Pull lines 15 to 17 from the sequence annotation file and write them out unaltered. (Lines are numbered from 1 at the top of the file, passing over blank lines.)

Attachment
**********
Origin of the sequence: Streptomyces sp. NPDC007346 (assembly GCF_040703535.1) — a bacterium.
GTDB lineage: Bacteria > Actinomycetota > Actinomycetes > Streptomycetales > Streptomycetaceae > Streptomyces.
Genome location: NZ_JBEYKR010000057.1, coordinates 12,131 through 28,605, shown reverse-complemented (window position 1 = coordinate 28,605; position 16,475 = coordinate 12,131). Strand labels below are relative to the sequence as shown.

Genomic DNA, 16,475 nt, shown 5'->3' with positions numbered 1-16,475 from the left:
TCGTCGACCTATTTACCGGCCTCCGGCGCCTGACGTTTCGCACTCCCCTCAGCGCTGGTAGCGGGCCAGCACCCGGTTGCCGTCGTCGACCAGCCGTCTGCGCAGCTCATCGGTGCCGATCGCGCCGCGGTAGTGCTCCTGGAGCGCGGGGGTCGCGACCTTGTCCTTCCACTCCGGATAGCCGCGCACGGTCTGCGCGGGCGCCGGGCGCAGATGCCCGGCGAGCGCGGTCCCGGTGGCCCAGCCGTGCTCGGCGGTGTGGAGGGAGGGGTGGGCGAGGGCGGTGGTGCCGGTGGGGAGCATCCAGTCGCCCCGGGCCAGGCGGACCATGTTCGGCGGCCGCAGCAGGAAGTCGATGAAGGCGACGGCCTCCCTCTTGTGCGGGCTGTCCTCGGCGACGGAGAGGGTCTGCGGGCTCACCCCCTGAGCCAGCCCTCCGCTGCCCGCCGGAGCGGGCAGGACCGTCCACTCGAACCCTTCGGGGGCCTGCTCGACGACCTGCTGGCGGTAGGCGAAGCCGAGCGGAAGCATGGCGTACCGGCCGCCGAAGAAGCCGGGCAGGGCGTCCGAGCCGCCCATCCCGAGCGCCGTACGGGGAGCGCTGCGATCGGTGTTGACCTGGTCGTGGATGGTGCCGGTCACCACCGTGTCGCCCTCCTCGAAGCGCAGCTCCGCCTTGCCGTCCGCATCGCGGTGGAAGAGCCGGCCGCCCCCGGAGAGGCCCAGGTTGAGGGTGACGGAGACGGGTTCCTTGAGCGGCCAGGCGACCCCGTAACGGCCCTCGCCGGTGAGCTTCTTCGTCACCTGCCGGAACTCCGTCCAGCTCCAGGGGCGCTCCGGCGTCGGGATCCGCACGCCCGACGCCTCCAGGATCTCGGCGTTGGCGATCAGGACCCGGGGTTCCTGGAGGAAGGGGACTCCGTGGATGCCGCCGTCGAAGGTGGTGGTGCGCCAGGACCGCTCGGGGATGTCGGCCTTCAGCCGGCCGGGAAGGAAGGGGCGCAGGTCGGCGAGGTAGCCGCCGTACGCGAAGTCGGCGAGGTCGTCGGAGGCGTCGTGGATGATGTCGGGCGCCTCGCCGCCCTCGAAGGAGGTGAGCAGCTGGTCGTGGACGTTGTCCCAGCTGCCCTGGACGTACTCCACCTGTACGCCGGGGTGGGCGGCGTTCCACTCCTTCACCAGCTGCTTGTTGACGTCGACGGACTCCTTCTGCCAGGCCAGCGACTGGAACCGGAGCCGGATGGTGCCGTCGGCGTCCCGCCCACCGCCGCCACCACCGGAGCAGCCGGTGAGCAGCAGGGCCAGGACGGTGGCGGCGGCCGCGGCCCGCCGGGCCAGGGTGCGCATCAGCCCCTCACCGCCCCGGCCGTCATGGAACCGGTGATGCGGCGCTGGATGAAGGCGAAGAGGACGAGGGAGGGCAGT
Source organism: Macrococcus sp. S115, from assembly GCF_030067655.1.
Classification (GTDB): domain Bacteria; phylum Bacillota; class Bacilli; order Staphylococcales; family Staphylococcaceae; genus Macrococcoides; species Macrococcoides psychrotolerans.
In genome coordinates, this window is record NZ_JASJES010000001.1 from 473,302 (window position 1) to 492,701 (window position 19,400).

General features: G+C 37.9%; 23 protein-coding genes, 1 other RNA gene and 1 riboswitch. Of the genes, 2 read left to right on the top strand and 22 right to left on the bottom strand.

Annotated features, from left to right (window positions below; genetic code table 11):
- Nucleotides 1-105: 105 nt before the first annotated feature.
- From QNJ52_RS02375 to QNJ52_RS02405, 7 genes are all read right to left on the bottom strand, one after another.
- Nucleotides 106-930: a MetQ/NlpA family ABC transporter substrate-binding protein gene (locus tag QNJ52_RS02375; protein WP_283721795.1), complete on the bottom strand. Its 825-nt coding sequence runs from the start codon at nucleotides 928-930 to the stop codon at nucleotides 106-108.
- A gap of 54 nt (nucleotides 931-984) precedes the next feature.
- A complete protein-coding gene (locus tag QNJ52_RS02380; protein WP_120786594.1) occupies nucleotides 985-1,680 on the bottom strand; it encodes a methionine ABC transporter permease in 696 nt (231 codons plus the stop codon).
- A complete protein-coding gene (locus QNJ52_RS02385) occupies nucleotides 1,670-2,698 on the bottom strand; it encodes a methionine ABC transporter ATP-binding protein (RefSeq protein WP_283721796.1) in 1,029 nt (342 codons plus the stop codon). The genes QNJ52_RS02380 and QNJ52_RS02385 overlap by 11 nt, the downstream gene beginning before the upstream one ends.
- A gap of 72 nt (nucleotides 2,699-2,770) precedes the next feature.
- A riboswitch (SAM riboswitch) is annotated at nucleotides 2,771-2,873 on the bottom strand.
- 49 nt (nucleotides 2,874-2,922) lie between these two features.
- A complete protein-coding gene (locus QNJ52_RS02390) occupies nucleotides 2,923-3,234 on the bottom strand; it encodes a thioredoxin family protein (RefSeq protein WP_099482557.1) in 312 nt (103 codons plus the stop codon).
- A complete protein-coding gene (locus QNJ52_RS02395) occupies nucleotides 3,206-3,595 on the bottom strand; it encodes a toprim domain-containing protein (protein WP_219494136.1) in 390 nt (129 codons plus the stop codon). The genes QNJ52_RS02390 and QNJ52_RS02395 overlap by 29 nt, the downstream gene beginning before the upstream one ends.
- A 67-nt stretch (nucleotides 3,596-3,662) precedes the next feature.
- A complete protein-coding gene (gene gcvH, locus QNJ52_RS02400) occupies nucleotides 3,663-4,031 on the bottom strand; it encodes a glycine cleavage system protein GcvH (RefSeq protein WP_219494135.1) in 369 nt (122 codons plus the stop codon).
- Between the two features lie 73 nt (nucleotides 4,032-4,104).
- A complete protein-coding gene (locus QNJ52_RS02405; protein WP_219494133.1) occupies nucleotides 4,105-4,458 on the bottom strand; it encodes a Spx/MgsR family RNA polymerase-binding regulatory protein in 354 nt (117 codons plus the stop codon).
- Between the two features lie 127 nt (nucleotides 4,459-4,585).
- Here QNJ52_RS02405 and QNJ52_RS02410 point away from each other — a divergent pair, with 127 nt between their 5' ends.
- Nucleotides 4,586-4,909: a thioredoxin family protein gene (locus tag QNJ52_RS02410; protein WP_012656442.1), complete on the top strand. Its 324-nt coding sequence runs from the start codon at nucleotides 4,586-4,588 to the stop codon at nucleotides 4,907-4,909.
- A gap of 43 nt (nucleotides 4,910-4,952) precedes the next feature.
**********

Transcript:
- A complete protein-coding gene (locus tag QNJ52_RS02380; protein WP_120786594.1) occupies nucleotides 985-1,680 on the bottom strand; it encodes a methionine ABC transporter permease in 696 nt (231 codons plus the stop codon).
- A complete protein-coding gene (locus QNJ52_RS02385) occupies nucleotides 1,670-2,698 on the bottom strand; it encodes a methionine ABC transporter ATP-binding protein (RefSeq protein WP_283721796.1) in 1,029 nt (342 codons plus the stop codon). The genes QNJ52_RS02380 and QNJ52_RS02385 overlap by 11 nt, the downstream gene beginning before the upstream one ends.
- A gap of 72 nt (nucleotides 2,699-2,770) precedes the next feature.